As I See It
By Elpidio R Estioko
Are behavior contracts effective intervention tools?
One of the most challenging responsibilities for a classroom teacher, which parents and guardians are really concerned too, is classroom management. Just like the teachers, parents want their children to do excel in class. In managing their classes, controlling the behavior of problem students, not only for new teachers but also for veteran teachers, is always a concern… in fact, one of the toughest problem-areas in the classroom. This is my more than 15 years of classroom teaching (college included), but I’m still challenged by student behaviors, especially in my high school classes. Every class, every semester, is different and unique in itself. That’s where the challenge come from. Students are characterized by a motley of behavior which are usually rooted upon their culture or from the country they came from.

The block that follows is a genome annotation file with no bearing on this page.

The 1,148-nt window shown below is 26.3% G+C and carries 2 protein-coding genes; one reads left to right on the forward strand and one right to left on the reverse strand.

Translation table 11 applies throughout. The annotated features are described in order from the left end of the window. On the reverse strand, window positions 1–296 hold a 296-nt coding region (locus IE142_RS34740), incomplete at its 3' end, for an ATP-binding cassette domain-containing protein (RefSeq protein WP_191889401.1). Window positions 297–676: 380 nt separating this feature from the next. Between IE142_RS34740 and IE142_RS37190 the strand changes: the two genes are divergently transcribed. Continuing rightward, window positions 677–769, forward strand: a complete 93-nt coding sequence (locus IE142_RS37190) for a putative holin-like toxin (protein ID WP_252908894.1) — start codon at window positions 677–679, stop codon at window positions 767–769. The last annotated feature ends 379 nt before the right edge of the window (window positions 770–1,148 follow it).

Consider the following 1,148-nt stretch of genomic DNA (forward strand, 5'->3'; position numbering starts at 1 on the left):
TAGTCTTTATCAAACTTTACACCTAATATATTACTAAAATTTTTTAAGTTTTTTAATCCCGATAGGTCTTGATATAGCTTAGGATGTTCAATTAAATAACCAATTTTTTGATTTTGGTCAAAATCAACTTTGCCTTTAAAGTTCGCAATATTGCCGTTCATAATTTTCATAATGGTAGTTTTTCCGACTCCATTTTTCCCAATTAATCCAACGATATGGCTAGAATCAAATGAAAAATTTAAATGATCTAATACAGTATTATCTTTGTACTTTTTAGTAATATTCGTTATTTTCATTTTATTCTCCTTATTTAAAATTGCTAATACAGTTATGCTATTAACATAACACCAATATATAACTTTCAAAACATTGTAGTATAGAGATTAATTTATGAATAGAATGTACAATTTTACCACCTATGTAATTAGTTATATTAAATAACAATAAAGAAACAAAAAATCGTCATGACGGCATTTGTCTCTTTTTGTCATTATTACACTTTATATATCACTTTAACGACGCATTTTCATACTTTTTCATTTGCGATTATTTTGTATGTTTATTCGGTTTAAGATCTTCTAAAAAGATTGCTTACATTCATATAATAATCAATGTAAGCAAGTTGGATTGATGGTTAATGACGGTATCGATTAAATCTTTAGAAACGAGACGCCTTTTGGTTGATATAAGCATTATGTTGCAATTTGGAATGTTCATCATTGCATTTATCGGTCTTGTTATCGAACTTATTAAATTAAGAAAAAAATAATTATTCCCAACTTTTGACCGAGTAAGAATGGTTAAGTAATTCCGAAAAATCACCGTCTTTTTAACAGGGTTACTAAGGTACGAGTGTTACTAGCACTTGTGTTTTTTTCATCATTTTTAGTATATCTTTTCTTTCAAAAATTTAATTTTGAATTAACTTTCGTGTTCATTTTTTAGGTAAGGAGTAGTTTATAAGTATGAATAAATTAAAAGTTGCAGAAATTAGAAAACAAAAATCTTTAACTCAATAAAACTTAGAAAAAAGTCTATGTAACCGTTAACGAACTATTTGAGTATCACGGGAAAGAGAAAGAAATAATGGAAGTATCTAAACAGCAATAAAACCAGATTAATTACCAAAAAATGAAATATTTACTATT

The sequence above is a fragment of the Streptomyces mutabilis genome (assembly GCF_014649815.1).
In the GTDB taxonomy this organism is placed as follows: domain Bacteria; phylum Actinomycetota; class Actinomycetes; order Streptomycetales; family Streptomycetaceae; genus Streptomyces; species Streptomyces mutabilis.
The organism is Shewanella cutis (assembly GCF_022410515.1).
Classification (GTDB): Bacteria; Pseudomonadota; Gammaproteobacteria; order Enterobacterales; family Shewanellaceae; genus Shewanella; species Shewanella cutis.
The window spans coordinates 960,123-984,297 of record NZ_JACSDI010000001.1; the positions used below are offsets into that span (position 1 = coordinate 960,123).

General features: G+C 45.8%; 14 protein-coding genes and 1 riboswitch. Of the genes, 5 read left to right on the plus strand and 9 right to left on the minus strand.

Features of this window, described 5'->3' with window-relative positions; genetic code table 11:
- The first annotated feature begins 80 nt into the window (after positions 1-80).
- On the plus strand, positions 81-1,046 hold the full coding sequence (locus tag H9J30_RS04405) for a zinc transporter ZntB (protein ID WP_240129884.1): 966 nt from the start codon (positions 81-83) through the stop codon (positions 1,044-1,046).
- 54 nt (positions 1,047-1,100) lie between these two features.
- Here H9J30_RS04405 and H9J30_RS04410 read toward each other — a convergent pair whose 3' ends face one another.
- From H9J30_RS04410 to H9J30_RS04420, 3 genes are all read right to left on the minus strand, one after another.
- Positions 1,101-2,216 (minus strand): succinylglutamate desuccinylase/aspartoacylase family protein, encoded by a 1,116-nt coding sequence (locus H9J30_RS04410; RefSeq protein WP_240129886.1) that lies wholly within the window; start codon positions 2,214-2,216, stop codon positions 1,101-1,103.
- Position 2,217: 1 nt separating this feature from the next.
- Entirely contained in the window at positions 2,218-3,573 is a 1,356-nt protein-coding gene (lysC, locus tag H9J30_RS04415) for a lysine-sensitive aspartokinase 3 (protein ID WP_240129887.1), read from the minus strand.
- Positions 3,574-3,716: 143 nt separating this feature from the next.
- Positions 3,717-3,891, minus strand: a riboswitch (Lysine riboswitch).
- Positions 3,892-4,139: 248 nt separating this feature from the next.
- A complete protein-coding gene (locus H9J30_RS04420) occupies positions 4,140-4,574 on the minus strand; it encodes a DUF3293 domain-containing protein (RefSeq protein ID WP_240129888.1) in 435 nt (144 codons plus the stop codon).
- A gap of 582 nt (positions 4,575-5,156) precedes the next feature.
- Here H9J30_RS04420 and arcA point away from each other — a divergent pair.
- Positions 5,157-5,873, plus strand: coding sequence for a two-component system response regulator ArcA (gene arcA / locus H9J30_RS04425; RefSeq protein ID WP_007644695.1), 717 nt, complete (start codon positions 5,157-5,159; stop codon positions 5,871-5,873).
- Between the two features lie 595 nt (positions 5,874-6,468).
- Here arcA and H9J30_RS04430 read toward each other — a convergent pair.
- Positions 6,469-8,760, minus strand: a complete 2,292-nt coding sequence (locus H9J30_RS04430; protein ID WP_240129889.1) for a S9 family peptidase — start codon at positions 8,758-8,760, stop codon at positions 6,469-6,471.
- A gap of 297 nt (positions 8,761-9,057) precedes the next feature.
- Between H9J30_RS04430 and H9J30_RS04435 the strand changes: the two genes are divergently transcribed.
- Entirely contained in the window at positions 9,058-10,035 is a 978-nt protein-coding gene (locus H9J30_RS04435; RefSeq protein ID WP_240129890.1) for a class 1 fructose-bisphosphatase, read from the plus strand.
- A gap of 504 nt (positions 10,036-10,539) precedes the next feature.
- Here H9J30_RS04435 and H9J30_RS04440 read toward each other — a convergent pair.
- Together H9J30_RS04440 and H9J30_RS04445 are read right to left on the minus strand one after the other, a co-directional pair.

We were taught how to handle misbehaving students and how to employ behavior contracts as a means to address problematic students. But is it effective? Or, better still, are we implementing the correct procedure that will not offend students and instead, yields positive results?
By the way, a behavior contract is a simple positive-reinforcement intervention that is widely used by teachers to change student behavior. It lays down in detail student expectations and what teachers want to achieve in implementing the intervention plan. It is a useful planning resource in the classroom.
Since the students usually have inputs into the situation, the teacher needs to establish the connection where students will be rewarded in meeting their goals within the contract. This way, they will be motivated and encouraged to abide with the provisions of the contract.